Posted Sep 01, 2010 06:50 am CDT
Groupon, the wildly successful group discounting website that built its business on social networking, has sold more than 6 million deals since its formation three years ago and spawned a host of copycats. Now an Oakland, Calif., attorney is betting on a similar model to meet the buying needs of solo and small-firm attorneys.
GroupEsq, launched in May by lawyer Steven Choi, is offering cut-rate deals on bread-and-butter matters such as continuing legal education, merchant credit-card accounts and virtual receptionist services. Like Groupon, the deals must reach a tipping point in sign-up volume set by the vendor before they are accepted.
“I think it’s a model that without a doubt attorneys can benefit from, provided you get the critical mass of attorneys looking for deals,” Choi says. “That’s the hard part.”
Indeed, building awareness for GroupEsq will be half the battle in determining whether the service takes off. But Choi already has a captive audience with LawLink—a legal social-networking site he founded in 2007 that averages about 160,000 monthly visitors and 9,000 regular users—to help get the word out.
“We had a marketing channel,” says Choi, noting that GroupEsq also keeps bargain hunters apprised of the latest deals via e-mail, Facebook, Twitter and RSS feeds.
Meanwhile, other group selling services are tapping into the legal market with specialized offerings for attorneys. Prime Advantage, a buying consortium that historically catered to the discount needs of small and mid-sized manufacturing companies, launched Prime Advantage Legal in June to offer law firms ongoing savings on a range of products. Check out Prime Advantage’s deals by logging on to
Choi, who splits his time evenly between practicing personal injury law and developing his online ventures, began working on the specifications for GroupEsq in August 2009, along with his small LawLink staff. He has since hired a salesman to sniff out noteworthy deals.
While there are similarities to Chicago-based Groupon, major differences distinguish GroupEsq from consumer sites that have built their followings by providing large-scale discounts—sometimes north of 40 percent—primarily for luxury swag including deals at upscale eateries and hot-air balloon rides.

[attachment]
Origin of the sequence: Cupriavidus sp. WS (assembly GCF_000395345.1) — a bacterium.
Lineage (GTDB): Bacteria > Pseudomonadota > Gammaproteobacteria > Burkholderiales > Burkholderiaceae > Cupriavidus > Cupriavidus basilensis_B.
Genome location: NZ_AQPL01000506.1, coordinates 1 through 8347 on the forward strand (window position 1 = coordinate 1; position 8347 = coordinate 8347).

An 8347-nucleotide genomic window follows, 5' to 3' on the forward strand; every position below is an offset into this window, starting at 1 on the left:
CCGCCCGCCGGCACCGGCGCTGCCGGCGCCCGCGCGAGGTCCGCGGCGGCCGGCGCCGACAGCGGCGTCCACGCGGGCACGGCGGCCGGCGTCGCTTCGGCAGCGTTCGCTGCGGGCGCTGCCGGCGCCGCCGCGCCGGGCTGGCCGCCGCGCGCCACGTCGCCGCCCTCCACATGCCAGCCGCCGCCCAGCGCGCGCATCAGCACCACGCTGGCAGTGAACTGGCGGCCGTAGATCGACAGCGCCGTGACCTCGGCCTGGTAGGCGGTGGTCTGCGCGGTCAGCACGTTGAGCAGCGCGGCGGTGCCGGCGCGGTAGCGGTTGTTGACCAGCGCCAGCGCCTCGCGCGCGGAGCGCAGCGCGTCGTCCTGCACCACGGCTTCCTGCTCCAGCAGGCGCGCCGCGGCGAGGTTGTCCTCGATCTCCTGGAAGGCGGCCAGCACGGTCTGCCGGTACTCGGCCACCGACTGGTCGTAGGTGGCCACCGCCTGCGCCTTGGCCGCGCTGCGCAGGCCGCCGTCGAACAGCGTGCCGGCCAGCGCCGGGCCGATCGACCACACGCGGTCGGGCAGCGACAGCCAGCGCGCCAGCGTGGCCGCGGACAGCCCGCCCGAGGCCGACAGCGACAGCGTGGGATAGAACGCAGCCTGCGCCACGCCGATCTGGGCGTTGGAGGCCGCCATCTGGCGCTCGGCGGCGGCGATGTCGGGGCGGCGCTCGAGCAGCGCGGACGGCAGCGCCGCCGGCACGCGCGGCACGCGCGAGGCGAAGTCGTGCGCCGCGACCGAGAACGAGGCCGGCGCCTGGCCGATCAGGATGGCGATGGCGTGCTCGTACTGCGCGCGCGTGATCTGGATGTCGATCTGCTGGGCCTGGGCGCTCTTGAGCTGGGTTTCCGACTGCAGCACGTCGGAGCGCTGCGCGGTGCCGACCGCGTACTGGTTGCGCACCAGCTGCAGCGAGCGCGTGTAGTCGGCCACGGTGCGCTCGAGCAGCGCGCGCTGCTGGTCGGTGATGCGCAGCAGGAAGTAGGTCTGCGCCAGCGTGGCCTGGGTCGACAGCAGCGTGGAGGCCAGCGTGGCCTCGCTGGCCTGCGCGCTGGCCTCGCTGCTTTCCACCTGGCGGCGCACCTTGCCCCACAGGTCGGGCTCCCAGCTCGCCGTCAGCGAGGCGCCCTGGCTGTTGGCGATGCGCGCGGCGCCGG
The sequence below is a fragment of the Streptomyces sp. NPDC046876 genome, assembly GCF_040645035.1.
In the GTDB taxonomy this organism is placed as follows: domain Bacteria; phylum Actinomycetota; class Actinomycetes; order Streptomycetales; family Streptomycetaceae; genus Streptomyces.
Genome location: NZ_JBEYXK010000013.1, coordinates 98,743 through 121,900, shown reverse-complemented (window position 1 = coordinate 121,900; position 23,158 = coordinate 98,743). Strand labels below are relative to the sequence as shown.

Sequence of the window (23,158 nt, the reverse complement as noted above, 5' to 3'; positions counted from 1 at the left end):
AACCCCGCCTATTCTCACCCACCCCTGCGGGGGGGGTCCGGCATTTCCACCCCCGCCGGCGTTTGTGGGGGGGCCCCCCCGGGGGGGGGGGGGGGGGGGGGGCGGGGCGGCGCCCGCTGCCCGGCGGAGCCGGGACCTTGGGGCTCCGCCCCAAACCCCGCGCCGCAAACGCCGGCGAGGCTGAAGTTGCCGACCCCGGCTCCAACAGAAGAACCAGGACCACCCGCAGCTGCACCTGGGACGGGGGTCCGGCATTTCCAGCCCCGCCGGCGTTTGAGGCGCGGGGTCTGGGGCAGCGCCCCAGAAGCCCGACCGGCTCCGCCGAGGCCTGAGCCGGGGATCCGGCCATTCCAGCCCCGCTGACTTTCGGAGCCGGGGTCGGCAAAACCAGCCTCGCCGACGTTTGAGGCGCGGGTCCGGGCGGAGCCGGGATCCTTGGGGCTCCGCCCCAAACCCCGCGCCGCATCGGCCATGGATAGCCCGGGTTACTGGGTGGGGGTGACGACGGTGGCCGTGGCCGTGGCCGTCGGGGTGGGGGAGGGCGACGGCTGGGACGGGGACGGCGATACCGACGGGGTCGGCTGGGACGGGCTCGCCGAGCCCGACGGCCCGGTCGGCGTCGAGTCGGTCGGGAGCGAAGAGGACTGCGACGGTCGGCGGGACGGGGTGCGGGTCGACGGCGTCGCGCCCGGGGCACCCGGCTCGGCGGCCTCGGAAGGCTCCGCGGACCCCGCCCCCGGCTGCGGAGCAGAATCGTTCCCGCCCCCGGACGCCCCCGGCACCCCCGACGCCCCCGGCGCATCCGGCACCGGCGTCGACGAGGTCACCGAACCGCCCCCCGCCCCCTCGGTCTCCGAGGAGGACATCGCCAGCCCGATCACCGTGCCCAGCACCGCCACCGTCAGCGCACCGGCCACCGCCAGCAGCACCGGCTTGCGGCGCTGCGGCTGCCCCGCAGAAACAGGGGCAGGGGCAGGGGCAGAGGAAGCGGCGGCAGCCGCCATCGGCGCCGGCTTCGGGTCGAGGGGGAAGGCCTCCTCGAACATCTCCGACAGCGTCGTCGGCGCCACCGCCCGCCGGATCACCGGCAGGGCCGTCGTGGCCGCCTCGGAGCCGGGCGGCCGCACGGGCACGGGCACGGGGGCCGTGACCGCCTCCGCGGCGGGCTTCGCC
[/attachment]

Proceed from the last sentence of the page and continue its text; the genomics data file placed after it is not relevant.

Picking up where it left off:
GroupEsq is primarily offering the types of necessities solos and small firms require to keep their doors open. That’s the main reason the deals often stay up for several weeks, says Choi, who is working to convince vendors to continue to offer their promotions on an individual basis on the site after a successful deal has run its course.
Examples of deals that have been offered on GroupEsq include $40 worth of court reporting services for $5; mediation services valued at $150 for $25; and $225 worth of contract attorney services for $25, as long as the total project would cost at least $500.
Choi expects GroupEsq to eventually offer some leisure-oriented promotions akin to Groupon, including breaks on restaurants and hotels.
Because Choi’s site takes a commission only on products or services sold, legal vendors that fret over the high price of traditional marketing such as print ads seem enthusiastic about using the site as an alternative means to create some buzz.
“We’re grabbing on to the people that haven’t necessarily even heard of us,” says Carlos Gonzalez, director of marketing at San Francisco-based MCLEZ.com, which was offering $99 worth of CLE courses for $49.
“It’s been pretty good so far,” he says. “We’ve gotten a pretty substantial number of orders.”
Meanwhile, other group selling services are tapping into the legal market with specialized offerings for attorneys. Prime Advantage, a buying consortium that historically catered to the discount needs of small and mid-sized manufacturing companies, launched Prime Advantage Legal in June to offer law firms ongoing savings on a range of products. Check out Prime Advantage’s deals by logging on to www.primeadvantage.com